NEW YORK — A drop in accounts and continuing fears about the credit-card industry had Total System Services Inc. trading lower Wednesday despite a slightly better-than-expected third quarter and a reiterated guidance.

The private-label card processor and issuer, which is about 81% owned by Synovus Financial Corp., recorded a drop in profit for the quarter but came in above Wall Street's consensus figures for sales and improved from the second quarter.

Still, analysts focused on a 3.8% drop in Total System's account balance to $342.1 million, as domestic accounts retreated 7.1% to $253.2 million and offset a 7.3% gain in international accounts. North America revenue as a whole fell 8.2%. Total Systems has struggled to build its accounts after losing some big customers, and after breaking into growth in the second quarter, the third quarter fall was discouraging.

In a broadly lower market, shares slumped 6.6% to $15.45 in recent trading, earlier falling to its lowest point since early September. Synovus Financial was down 12% to $2.12.

Analysts at Credit Suisse highlighted the growth in merchant services and internationally but remained worried about the larger picture.

"A solid pipeline and strong merchant acquiring growth are positives," the analysts said in a note, "but with a weak consumer and cautious issuers, we remain on the sidelines."

Other analysts pointed out concerns that were brought out by the drop in accounts and management's apparent failure to finalize the signing of new accounts.

"It is taking the company longer than normal to close deals due to the difficult environment," Lazard Capital analysts said, noting they expect to see this change in coming quarters. "The company's letters of intent (LOIs) continue to increase, but actual contract signings are far and few between."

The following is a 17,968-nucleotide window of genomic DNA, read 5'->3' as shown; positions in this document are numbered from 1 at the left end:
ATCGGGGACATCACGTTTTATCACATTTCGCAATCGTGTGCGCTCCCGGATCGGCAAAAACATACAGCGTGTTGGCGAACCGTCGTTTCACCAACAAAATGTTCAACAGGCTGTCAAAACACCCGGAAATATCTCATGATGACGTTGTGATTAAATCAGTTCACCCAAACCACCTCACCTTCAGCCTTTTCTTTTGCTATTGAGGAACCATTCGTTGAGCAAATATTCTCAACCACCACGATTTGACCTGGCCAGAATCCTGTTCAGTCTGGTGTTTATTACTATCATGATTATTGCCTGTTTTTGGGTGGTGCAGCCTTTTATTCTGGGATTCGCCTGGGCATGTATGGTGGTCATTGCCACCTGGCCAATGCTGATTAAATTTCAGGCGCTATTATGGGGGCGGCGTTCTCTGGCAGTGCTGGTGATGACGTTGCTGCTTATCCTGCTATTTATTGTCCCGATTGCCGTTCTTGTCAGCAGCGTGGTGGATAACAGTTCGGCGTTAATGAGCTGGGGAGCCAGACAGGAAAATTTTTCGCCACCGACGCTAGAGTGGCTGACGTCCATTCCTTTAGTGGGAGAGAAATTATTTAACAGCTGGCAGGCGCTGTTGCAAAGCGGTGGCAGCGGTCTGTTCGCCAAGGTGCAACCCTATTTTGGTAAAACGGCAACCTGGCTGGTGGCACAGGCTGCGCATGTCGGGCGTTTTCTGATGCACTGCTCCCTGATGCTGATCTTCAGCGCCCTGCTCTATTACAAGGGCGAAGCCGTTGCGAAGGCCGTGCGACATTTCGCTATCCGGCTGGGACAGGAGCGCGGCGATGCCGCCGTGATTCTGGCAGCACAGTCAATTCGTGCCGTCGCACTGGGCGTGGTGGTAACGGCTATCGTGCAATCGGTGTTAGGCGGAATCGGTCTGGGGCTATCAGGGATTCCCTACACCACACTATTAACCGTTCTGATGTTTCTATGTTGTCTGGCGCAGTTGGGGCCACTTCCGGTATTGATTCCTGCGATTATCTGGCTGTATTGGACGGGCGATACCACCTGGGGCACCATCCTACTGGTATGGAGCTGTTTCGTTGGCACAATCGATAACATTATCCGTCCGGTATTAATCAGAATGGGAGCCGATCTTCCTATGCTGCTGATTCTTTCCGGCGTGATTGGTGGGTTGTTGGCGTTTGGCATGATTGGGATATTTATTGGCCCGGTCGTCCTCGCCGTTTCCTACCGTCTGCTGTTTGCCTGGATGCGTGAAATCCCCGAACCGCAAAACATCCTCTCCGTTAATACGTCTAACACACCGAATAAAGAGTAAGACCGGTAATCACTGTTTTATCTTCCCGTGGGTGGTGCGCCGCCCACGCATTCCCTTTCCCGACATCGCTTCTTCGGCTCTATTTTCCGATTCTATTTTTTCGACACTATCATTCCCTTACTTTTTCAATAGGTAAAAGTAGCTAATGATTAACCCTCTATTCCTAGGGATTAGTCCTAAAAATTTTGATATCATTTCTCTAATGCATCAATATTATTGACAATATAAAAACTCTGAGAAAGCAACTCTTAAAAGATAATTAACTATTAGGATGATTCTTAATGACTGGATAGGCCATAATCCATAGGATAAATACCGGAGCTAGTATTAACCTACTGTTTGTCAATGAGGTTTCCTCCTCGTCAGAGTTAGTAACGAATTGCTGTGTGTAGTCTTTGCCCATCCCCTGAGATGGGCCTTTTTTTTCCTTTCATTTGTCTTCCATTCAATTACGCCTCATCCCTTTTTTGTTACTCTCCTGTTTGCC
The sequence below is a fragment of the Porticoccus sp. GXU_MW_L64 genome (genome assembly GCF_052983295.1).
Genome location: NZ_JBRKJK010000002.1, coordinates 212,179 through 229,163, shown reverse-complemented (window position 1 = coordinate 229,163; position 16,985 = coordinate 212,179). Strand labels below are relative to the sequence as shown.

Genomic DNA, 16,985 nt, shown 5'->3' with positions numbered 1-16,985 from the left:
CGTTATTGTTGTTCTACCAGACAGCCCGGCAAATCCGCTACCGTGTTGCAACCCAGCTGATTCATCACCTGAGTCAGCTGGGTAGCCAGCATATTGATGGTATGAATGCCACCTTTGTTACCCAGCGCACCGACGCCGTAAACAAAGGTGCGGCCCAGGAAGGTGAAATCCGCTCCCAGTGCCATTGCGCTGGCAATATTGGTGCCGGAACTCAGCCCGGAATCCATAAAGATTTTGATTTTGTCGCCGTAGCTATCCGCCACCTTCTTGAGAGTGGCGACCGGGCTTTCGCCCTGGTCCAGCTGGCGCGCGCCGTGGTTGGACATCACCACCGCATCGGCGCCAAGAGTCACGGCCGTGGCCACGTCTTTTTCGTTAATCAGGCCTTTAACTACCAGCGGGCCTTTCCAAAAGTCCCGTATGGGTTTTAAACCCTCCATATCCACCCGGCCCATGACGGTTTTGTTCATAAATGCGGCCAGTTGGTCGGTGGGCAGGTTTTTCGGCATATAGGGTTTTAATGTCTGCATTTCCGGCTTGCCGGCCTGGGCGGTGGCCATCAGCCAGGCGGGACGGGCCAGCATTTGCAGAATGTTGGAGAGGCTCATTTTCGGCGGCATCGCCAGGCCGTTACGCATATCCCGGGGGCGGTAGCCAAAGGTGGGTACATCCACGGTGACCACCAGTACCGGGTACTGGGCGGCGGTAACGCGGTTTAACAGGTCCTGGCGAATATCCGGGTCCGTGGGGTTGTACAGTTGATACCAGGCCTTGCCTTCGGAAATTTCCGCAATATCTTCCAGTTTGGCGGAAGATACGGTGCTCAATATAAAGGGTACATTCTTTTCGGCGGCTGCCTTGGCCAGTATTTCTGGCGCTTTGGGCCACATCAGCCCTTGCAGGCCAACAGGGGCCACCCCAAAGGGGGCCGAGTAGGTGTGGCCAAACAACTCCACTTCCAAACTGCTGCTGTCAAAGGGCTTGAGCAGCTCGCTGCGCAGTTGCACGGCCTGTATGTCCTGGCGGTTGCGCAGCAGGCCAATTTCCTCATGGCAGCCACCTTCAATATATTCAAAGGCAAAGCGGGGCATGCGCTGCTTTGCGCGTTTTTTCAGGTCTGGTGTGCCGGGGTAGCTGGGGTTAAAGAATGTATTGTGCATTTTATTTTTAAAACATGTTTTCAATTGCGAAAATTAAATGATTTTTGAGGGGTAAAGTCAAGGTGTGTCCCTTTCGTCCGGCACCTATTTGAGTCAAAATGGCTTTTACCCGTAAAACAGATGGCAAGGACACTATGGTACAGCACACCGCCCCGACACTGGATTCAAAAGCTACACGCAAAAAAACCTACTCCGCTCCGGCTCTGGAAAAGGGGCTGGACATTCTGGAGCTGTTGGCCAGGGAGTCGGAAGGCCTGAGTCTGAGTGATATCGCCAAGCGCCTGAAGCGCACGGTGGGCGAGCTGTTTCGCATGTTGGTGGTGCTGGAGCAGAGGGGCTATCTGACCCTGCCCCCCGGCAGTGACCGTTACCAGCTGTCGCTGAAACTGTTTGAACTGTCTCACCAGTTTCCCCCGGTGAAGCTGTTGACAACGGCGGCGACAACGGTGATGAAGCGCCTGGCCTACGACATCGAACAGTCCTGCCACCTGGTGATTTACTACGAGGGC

Morgan Keegan analysts said it appears that banks and healthcare providers are "hesitant to sign on the dotted line in the current environment," adding they believe that "this is likely to continue as the overhang of legislative issues ... raises questions about the long-term profitability and mechanics of card businesses and the sense in signing an outsourcing contract with a market up in the air."

Still, Total Systems didn't lose any major customers, and those letters of intent are likely to become real business at some point.

For the third quarter, the company's profit fell 14% to $55 million, or 28 cents a share, from $64.1 million, or 32 cents a share, a year earlier. Excluding a one-cent charge from discontinued operations in the latest quarter, earnings matched the 29-cent profit analysts polled by Thomson Reuters had been expecting.

Revenue slipped 1.6% to $432.3 million, easily topping the $409.9 million the Street was expecting. Revenue in merchant services jumped 11%, helping offset a 6.3% decline in the electronic-payment-processing segment, which makes up the majority of revenue.

Total System also reiterated its guidance for 2009, calling for earnings to fall 11% to 14% and revenue to fall 3% to 5%. The latest analyst figure for earnings, $1.11 a share, would be a 16% drop in earnings and revenue would tumble 15%.